Time for round two.
Jeep not only had a massive hit when it launched the first generation Grand Cherokee for the 1993 model year, but it also created an instant icon. The first-gen Grand Cherokee sold in massive numbers, with many buyers trading in their smaller Cherokee for something a bit bigger with literally the same name and heritage. At the same time, because fuel was about as cheap as bottled water, the SUV craze in the US was in full swing.
Aside from the Grand Cherokee, people were buying up Ford Explorers, Chevrolet Blazers, Mitsubishi Monteros, and the Toyota 4Runner. Although the Grand Cherokee already accumulated a loyal following, all of that competition caught up by the late ‘90s. In other words, it was time for a redesign, and the most essential thing was not to screw it up.
Jeep had to not only improve a winning formula but also for it to surpass the competitors in a way that would shake up the SUV segment. Work on the second-gen Grand Cherokee began not so long after the original launched. The questions were, basically, what worked well and what needed improvement. Without question the exterior design was one of the Grand Cherokee’s best-selling points; it looked both rugged and refined. That needed to remain. The second big hurdle was its off-road abilities. The redesigned Grand Cherokee was unveiled for the ’99 model year and it was instantly recognizable. However, the exterior featured a decidedly more rounded appearance, as opposed to the straight lines of its predecessor.
Jeep claimed the new model shared only 127 parts with its predecessor and the 5.2-liter V8 was replaced with an all-new 4.7-liter V8, producing a total of 235 hp and 295 lb-ft of torque. Not only was the new engine lighter but it was more fuel efficient, thus making it better for day-to-day usage on paved roads. The base 4.0-liter inline-six, now rated at 195 hp and 230 lb-ft (up by five horsepower and five lb-ft), was also updated. A four-speed automatic transmission was standard. Unibody construction remained but the frame was strengthened with high-strength steel. Remember, Chrysler was now Daimler Chrysler, and the Germans quickly added their engineering skills.
For example, they added stiffness and rigidity to the frame’s structure, thereby giving it the strength and durability of a body-on-frame construction. And because this was a Jeep, off-road capabilities were also improved thanks to an update of the Quadra-Drive four-wheel-drive system. This was partially done with the addition of a new, three-mode transfer case. Using a clutch pack paired to a hydraulic pump to transfer torque between the front and rear axles, the system allowed drivers to select from three different modes: 4-All Time, Neutral (for towing purposes), and 4-low. Like the original, the Laredo trim continued as the base level offering but Jeep increased the number of standard features.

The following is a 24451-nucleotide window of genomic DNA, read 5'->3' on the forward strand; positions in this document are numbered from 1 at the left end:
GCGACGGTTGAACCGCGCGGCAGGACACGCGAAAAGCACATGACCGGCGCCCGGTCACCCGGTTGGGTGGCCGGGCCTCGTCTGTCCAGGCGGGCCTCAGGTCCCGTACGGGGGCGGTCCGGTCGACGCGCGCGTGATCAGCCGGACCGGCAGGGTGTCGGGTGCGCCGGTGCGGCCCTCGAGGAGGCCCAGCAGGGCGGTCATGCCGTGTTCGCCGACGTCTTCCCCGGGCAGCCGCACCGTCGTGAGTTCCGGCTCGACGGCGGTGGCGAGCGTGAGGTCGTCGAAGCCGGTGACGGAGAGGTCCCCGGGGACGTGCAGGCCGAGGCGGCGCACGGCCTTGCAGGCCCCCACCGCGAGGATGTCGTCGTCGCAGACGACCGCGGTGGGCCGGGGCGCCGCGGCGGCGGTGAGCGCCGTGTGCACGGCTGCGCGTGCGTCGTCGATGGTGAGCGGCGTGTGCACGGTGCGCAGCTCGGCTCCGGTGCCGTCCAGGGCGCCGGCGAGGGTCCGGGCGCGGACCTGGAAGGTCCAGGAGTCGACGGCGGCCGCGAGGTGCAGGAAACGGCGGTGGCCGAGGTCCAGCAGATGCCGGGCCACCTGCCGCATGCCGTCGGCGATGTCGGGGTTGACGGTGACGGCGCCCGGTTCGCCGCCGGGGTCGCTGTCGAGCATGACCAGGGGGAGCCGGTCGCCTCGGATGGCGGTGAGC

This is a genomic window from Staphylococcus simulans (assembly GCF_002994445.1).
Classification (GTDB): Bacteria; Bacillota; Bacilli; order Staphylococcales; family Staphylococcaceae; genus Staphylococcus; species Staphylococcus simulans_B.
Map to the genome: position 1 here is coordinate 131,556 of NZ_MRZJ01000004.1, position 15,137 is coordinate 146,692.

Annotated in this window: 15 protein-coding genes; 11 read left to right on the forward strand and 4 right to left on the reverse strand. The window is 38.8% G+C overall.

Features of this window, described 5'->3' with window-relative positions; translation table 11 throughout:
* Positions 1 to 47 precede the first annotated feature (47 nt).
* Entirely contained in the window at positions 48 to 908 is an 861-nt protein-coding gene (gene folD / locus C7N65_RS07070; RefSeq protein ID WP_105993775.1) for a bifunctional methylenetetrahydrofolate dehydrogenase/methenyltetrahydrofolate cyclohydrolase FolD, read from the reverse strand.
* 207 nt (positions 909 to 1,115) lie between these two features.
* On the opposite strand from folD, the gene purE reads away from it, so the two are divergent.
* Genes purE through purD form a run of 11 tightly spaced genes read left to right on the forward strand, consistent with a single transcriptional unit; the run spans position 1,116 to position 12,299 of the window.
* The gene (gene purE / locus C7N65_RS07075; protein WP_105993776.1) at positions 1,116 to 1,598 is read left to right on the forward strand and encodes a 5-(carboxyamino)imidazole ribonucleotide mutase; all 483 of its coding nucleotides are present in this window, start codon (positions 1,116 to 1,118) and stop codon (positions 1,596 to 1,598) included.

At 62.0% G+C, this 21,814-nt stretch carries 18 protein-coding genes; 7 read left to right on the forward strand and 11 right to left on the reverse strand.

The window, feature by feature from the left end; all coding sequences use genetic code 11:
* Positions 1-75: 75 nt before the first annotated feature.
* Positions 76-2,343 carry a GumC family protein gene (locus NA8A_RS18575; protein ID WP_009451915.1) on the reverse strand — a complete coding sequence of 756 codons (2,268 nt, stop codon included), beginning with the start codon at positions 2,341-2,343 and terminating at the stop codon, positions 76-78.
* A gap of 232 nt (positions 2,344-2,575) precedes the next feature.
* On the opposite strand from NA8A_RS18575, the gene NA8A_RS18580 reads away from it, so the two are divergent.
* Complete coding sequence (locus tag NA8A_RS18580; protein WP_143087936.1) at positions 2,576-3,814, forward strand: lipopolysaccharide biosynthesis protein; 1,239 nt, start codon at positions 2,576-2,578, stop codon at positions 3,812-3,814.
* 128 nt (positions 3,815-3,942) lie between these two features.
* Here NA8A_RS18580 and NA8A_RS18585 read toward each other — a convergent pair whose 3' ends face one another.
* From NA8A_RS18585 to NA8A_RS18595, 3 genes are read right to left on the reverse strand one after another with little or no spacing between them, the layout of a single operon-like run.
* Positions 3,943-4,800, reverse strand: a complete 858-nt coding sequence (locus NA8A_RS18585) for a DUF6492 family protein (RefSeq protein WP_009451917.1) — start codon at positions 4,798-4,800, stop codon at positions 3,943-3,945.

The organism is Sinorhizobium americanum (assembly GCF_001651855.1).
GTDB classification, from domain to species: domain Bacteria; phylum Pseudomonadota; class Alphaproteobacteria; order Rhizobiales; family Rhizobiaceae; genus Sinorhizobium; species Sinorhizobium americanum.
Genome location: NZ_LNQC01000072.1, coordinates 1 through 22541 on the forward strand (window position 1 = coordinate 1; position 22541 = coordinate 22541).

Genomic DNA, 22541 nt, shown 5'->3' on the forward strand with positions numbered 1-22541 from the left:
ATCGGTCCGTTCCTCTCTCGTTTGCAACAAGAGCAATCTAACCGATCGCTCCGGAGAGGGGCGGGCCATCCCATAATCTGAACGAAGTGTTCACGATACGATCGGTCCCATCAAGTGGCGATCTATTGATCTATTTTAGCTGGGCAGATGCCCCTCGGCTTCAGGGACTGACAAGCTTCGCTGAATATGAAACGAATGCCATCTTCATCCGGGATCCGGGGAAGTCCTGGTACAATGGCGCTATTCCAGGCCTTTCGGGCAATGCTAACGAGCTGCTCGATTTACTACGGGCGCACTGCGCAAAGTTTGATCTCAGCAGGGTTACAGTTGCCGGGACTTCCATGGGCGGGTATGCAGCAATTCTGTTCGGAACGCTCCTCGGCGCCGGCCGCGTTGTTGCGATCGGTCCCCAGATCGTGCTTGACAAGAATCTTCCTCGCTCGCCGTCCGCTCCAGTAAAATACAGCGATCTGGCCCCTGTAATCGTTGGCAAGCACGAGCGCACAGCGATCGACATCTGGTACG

And yes, this time power locks and windows became standard. Also once again, the Limited was the top-of-the-line model, coming with unique body-side trim panels and front and rear bumpers. There was also a six-speaker stereo system and the usual leather seats and dual power front buckets. Like before, the Grand Cherokee Limited was meant to lure away luxury sedan buyers. In addition, there was an increasing number of buyers who were ditching their minivans because the Grand Cherokee, among other premium SUVs, offered greater luxury in a much trendier package. Let’s just say that not all of these buyers intended to go off-roading, but the option to do so was good to know. That’s what happens when gas is ridiculously cheap.
The interior was also completely redesigned with improved ergonomics and increased front and rear passenger space. Jeep began to introduce more trim levels, such as the value-oriented Freedom trim as well as the Overland, which surpassed the Limited as the new top-level Grand Cherokee. It featured a 10-disc remote rear-mounted CD changer, 17-inch chrome-plated wheels, plenty of "Overland" badging and a sunroof. Buyers were more than willing to pay serious money for a luxury Grand Cherokee and Chrysler made healthy profits. In fact, Jeep continued to be the automaker’s greatest asset because of its special, all-American character. A base Laredo trim cost about $24,000, which is roughly $31,000 today.
Compared to today's Grand Cherokee's base price of $29,995, it's nice to know Jeep kept things in line with inflation. Sales of the Grand Cherokee continued to go well enough in Europe despite the fact that SUVs in general, didn’t carry the same status as they did in the US. By 2004, just over a decade after the original was launched, the Jeep Grand Cherokee had further cemented itself as a fashionable and capable SUV that continued to sell in droves. With a redesign around the corner, another problem was beginning to emerge: the deteriorating status of the Daimler Chrysler partnership. How would that affect the Jeep brand and its hot-selling Grand Cherokee? The redesigned third-gen model would soon answer that.